Several years ago I was invited by the American Bar Association to deliver some educational sessions on the psychology of the franchise relationship. I remember many of the attorneys being particularly fascinated when I recounted a study on why doctors get sued, and the lessons for them and their franchisor clients.
Research on malpractice lawsuits by Harvard psychologist, Dr Nalini Ambady, found there was not a simple statistical relationship between a doctor being sued and the medical mistakes they make. She found there were highly skilled doctors who were sued a lot and doctors who made a lot of mistakes who were never sued. In other words, patients were not filing lawsuits just because they had been harmed by shoddy medical care. There was another factor involved.
This turned out to be how patients felt their doctors had related to them at a personal level. Patients more likely to sue, felt they had been rushed, ignored or treated poorly.
Ambady’s team of psychologists were able to identify the following subtle but significant differences in the behaviors of doctors who did not get sued:
This last point is especially significant, because independent judges in one of the studies could predict which doctors would be sued just by the tone of their voice. The sued group had a dominant tone that indicated the doctor was not listening, talking down to the patient or not treating them with respect. (You can find a summary of this research in Malcolm Gladwell’s excellent book, Blink).
One of the most important needs of every human being is to be treated with respect and taken seriously. In my work with hundreds of franchise networks, I sometimes see franchisor executives acting in a haughty or gruff manner because they believe they have the right to make unilateral decisions that impact on their franchisees. In other words, they behave like the doctors who got sued. The point is, it is not necessarily smart to take an arrogant position because you believe you are legally right, or commercially well-informed. The franchise relationship also has a personal dimension that needs to be respected.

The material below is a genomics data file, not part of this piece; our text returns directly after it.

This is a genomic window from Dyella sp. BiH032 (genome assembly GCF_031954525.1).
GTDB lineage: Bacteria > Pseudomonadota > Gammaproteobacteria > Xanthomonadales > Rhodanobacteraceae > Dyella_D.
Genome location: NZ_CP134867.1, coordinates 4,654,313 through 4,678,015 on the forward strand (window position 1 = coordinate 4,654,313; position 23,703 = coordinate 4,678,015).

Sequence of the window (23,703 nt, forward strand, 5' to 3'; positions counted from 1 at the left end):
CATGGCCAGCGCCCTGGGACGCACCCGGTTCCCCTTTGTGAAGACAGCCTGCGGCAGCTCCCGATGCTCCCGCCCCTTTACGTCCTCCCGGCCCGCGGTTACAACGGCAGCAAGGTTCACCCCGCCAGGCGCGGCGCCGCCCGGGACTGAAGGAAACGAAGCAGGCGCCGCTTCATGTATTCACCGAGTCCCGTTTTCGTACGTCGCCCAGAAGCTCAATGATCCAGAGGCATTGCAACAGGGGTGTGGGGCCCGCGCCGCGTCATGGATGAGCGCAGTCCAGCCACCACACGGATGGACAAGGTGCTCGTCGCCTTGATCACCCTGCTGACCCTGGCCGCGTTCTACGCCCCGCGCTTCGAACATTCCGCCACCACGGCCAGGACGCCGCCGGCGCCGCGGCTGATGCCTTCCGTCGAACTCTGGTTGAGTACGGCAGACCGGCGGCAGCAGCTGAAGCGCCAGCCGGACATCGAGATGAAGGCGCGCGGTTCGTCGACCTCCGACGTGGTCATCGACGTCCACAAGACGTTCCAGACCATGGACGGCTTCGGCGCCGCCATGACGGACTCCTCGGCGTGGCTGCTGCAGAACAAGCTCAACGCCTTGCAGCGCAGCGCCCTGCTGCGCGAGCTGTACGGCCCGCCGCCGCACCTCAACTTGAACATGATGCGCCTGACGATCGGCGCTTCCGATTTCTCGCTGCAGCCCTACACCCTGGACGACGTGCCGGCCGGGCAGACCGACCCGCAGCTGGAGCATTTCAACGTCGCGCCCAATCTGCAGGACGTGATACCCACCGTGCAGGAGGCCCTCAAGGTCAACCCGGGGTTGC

In one of the many franchisee satisfaction surveys we have conducted, the morale of franchisees in a particular brand was positive across the country, except for a particular region where franchisees were feeling ambivalent. The field consultant for this region was replaced and a survey of the same franchisees twelve months later showed their overall satisfaction was above the national average. On the specific area which measures the extent to which franchisees feel their opinions are valued and listened to, satisfaction in this region increased by 39%.
We subsequently interviewed the new field consultant, asking him what he had been focusing on. He said he had made an effort to encourage franchisees to attend regional meetings and provided the opportunity for constructive, open discussion on issues of interest to them. I also spent two days with him as he interacted with franchisees, and observed the following:
While I respect the important work of my franchise attorney colleagues, and the need for people to protect their legal positions, I do dream of a day when people are less likely to sue each other for well-meaning mistakes because they have felt listened to and treated with respect. While it sounds simplistic, the research evidence on the power of respectful listening is hard to ignore.
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